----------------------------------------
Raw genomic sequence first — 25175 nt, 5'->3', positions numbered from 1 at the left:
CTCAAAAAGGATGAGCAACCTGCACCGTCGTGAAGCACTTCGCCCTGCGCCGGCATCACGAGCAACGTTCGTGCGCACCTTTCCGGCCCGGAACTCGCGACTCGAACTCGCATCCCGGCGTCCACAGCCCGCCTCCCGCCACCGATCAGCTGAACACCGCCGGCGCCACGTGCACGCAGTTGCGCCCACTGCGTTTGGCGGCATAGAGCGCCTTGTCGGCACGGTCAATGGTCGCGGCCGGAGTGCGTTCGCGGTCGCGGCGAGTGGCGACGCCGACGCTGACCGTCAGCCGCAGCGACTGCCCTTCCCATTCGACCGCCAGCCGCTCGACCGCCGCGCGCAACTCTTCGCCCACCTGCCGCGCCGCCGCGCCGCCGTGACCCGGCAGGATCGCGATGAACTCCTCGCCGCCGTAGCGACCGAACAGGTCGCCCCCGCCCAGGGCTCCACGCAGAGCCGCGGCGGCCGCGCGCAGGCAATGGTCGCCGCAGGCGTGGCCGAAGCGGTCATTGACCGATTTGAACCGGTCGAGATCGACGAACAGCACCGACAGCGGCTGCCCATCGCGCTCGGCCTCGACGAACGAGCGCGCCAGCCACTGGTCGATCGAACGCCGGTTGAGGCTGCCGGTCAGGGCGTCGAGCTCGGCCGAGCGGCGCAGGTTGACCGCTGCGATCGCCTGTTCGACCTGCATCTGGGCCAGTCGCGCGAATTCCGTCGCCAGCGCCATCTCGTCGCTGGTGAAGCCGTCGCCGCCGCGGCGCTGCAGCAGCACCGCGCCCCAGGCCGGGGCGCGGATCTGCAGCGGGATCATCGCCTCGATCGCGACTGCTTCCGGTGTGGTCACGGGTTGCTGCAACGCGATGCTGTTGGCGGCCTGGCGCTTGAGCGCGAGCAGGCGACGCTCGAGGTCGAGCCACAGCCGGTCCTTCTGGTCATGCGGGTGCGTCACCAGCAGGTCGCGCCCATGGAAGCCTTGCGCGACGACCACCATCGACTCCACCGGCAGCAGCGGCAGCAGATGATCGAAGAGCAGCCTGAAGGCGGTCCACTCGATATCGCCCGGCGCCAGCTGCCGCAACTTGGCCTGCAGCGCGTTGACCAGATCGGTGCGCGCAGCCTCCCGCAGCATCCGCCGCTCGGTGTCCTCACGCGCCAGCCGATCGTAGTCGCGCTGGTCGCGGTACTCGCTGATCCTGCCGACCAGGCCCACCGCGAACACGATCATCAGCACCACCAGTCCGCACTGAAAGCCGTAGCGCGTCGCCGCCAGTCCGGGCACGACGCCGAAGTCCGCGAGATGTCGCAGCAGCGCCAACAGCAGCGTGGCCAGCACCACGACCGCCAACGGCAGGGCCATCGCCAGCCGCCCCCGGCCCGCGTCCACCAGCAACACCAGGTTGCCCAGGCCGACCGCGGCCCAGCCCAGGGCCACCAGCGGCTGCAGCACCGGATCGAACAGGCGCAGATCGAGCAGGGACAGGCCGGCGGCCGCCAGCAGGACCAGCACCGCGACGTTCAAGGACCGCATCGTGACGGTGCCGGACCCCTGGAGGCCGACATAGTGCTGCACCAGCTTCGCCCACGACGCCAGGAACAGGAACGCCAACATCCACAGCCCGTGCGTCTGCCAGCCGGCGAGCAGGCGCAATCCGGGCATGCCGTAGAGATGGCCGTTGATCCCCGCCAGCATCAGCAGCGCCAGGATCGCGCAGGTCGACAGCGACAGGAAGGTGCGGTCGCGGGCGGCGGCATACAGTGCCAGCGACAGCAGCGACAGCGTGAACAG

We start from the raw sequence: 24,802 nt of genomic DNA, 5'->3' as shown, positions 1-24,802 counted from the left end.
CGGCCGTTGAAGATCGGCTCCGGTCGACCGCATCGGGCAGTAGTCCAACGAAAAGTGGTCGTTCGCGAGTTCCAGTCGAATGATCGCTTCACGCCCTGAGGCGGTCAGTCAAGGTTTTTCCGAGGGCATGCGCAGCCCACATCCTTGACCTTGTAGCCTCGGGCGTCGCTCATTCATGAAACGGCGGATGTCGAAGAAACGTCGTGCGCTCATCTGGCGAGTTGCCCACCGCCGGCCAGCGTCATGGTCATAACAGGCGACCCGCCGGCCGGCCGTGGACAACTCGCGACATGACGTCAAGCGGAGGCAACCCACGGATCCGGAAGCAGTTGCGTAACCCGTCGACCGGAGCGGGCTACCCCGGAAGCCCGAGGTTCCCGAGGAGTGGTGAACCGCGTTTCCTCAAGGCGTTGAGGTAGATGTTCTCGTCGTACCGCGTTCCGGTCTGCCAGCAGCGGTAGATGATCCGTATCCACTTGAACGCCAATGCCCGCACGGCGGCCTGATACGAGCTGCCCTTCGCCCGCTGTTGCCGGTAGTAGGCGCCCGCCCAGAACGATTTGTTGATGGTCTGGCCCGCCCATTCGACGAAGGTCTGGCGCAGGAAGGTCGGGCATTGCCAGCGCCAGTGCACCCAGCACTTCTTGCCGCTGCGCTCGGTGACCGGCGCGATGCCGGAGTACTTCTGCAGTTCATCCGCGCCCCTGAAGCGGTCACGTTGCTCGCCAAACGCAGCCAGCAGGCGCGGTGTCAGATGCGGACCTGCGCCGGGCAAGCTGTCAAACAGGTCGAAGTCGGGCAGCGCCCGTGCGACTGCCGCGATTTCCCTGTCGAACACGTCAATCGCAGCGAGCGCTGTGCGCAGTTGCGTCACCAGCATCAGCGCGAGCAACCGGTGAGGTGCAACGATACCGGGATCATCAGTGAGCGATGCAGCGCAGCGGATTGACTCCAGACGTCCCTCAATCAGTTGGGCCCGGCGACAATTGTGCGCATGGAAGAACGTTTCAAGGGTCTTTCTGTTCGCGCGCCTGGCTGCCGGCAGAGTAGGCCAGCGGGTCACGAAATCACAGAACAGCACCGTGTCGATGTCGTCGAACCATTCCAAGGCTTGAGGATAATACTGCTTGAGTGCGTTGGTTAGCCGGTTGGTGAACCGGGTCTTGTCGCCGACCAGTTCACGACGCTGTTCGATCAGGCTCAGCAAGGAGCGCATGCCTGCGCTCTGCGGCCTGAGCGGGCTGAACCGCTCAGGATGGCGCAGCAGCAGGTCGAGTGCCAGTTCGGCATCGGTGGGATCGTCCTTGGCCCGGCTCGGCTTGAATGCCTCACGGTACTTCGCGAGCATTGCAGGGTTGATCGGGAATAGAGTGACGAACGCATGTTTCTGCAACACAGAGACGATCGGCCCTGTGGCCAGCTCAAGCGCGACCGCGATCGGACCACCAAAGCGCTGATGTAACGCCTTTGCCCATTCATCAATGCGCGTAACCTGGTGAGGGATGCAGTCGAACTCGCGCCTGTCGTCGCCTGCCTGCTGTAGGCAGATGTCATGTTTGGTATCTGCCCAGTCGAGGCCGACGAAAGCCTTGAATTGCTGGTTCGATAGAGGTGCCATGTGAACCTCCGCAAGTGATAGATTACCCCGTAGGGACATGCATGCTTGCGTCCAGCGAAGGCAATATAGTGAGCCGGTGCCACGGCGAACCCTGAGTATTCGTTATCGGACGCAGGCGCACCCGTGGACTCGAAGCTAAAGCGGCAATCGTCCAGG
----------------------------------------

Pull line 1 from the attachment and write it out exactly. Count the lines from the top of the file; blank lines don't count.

Raw genomic sequence first — 25175 nt, 5'->3', positions numbered from 1 at the left: